Article  CAS  Google Scholar 

  8. Fillion M, Blais JM, Yumvihoze E, Nakajima M, Workman P, Osborne G, Chan HM (2014) Identification of environmental sources of lead exposure in Nunavut (Canada) using stable isotope analyses. Environ Int 71:63–73

    Article  CAS  Google Scholar 

  9. Hao Y, Guo Z, Yang Z et al (2008) Tracking historical lead pollution in the coastal area adjacent to the Yangtze river estuary using lead isotopic compositions. Environ Pollut 156:1325–1331

    Article  CAS  Google Scholar 

  10. Hu X, Wang C, Zou L (2011) Characteristics of heavy metals and lead isotopic signatures in sediment cores collected from typical urban shallow lakes in Nanjing, China. J Environ Manage 92:742–748

    Article  CAS  Google Scholar 

  11. Kaur R, Goyal D (2018) Heavy metal accumulation from coal fly ash by cyanobacterial biofertilizers. Part Sci Technol 2:1–4

    Google Scholar 

  12. Li Q, Cheng HG, Zhou T, Lin CY, Guo S (2012) The estimated atmospheric lead emissions in China, 1990–2009. Atmos Environ 60:1–8

    Article  CAS  Google Scholar 

  13. Lin CQ, Hu GR, Yu RL (2015) Lead pollution and isotopic tracing in intertidal sediments of Jiulong river downstream. China Environ Sci 35:2503–2510 (in Chinese)

    Google Scholar 

  14. Lintern A, Leahy PJ, Heijnis H et al (2016) Identifying heavy metal levels in historical flood water deposits using sediment cores. Water Res 105:34–46

    Article  CAS  Google Scholar 

  15. Liu WX, Li XD, Shen ZG et al (2003) Multivariate statistical study of heavy metal enrichment in sediments of the Pearl river estuary. Environ Pollut 121:377–388

    Article  CAS  Google Scholar 

  16. Liu EF, Shen J, Yang LY, Zhu YX, Sun QY, Wang JJ (2007) Chemical fractionation and pollution characteristics of heavy metals in the sediment of Nansihu lake and its main inflow rivers, Chian. Environ Sci 28:1377–1383 (in Chinese)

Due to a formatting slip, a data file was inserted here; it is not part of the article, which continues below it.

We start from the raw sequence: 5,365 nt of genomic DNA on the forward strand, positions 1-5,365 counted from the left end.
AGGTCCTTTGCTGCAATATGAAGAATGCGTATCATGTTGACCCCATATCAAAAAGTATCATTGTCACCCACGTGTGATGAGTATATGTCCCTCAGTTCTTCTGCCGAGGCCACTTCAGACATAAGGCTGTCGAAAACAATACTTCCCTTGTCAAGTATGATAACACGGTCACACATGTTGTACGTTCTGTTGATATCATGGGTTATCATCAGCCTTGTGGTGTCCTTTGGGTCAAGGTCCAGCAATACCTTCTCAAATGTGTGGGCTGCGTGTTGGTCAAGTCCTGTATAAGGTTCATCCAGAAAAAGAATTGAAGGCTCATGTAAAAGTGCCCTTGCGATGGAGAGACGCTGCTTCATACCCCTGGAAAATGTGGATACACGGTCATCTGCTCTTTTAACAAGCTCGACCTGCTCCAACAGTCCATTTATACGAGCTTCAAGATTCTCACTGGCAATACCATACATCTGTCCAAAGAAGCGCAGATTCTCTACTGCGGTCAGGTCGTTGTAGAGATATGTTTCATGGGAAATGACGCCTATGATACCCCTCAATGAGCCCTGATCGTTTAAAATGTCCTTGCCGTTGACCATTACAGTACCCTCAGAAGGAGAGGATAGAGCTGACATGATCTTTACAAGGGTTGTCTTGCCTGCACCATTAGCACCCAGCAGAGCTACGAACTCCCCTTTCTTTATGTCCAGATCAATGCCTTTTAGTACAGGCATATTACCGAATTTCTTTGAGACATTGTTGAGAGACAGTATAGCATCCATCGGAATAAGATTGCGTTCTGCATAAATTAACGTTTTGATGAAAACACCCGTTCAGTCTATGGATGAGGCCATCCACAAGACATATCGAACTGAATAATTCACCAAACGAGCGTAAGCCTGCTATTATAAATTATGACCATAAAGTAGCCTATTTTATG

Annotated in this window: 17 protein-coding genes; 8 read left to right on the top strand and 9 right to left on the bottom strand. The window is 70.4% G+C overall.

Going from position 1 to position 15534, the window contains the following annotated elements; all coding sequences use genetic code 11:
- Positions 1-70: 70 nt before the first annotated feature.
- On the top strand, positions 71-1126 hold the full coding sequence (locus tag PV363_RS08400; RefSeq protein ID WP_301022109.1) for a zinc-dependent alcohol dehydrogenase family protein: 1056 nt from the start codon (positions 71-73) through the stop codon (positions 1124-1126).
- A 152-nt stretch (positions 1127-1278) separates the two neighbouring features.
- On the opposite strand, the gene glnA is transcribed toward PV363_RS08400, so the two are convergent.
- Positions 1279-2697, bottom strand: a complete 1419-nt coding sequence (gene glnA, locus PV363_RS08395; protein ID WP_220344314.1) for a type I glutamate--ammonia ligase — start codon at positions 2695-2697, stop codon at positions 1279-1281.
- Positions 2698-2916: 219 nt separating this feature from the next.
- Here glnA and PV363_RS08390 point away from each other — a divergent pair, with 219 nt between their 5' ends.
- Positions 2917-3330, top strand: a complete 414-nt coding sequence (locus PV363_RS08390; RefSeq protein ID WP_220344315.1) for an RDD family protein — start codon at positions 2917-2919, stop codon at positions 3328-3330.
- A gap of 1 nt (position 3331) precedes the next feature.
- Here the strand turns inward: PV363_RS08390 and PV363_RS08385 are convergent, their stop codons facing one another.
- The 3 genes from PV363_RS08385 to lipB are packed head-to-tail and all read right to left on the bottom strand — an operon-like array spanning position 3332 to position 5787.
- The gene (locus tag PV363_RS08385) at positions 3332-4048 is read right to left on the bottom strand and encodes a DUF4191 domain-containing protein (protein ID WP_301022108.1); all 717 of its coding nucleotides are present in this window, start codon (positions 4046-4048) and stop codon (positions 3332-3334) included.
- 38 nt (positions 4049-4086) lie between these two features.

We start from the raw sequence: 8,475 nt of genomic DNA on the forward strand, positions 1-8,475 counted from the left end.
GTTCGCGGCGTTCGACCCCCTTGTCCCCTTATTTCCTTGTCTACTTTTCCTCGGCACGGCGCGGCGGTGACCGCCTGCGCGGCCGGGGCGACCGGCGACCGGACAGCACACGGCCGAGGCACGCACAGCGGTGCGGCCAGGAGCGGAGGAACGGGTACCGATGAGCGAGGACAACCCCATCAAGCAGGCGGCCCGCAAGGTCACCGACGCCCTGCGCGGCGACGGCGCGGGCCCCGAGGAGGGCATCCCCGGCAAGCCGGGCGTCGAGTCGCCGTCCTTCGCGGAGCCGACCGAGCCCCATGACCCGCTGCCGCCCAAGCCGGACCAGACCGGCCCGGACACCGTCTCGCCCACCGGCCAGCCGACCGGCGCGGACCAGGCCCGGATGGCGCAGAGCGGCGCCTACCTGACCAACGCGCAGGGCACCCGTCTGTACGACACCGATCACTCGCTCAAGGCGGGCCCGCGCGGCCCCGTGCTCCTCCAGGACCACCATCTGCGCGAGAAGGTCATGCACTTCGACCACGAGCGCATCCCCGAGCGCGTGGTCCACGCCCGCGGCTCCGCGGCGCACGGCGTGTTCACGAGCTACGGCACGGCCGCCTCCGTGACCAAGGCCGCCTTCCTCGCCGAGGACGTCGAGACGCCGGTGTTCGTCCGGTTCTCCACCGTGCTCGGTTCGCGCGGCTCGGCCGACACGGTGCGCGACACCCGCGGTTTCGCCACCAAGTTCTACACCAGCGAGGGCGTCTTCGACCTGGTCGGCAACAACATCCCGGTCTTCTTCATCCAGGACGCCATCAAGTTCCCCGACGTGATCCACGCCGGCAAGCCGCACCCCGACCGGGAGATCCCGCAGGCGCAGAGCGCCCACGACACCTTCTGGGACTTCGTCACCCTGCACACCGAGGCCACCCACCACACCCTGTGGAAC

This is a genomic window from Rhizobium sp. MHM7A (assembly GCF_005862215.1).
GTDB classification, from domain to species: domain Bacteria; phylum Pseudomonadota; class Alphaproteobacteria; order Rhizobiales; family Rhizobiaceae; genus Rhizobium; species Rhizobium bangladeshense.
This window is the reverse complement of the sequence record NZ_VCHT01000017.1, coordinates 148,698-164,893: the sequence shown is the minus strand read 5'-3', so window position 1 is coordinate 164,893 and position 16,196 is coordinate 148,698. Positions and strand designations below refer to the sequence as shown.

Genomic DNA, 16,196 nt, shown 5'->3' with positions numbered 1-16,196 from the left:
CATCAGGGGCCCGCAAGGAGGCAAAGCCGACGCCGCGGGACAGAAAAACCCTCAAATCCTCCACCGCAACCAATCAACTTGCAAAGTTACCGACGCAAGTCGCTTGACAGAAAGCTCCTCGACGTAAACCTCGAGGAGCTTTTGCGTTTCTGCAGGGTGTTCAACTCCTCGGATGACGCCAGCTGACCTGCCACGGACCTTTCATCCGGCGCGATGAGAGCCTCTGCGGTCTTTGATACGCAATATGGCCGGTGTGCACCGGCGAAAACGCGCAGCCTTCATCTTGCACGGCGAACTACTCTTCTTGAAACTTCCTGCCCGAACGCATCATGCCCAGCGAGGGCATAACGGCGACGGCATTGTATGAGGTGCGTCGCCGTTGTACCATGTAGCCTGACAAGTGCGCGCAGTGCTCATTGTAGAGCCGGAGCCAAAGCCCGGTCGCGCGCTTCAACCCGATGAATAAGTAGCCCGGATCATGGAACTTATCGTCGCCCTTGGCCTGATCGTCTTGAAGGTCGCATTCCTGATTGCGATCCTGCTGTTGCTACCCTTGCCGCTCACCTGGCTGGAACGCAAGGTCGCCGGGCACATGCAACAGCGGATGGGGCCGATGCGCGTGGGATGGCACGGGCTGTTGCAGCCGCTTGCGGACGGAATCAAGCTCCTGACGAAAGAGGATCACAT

CAS  Google Scholar 

  17. Liu G, Tao L, Liu X et al (2013) Heavy metal speciation and pollution of agricultural soils along Jishui river in non-ferrous metal mine area in Jiangxi province, China. J Geochem Explor 132:156–163

    Article  CAS  Google Scholar 

  18. Pulles T, Gon HDVD, Appelman W et al (2012) Emission factors for heavy metals from diesel and petrol used in European vehicles. Atmos Environ 61:641–651

    Article  CAS  Google Scholar 

  19. Roessler J, Cheng W, Hayes JB et al (2016) Evaluation of the leaching risk posed by the beneficial use of ammoniated coal fly ash. Fuel 184:613–619

    Article  CAS  Google Scholar 

  20. Simpson SL, Batley GE (2010) Predicting metal toxicity in sediments: a critique of current approaches. Integr Environ Assess Manage 3:18–31

    Article  Google Scholar 

  21. Simpson SL, Spadaro DA (2016) Bioavailability and chronic toxicity of metal sulfide minerals to benthic marine invertebrates: implications for deep sea exploration, mining and tailings disposal. Environ Sci Technol 50:4061–4070

    Article  CAS  Google Scholar 

  22. Sun R, Liu G, Zheng L et al (2010a) Characteristics of coal quality and their relationship with coal-forming environment: a case study from the Zhuji exploration area, Huainan coalfield, Anhui China. Energy 35:423–435

    Article  CAS  Google Scholar 

  23. Sun Y, Zhou Q, Xie X, Liu R (2010b) Spatial, sources and risk assessment of heavy metal contamination of urban soils in typical regions of Shenyang, China. J Hazard Mater 174:455–462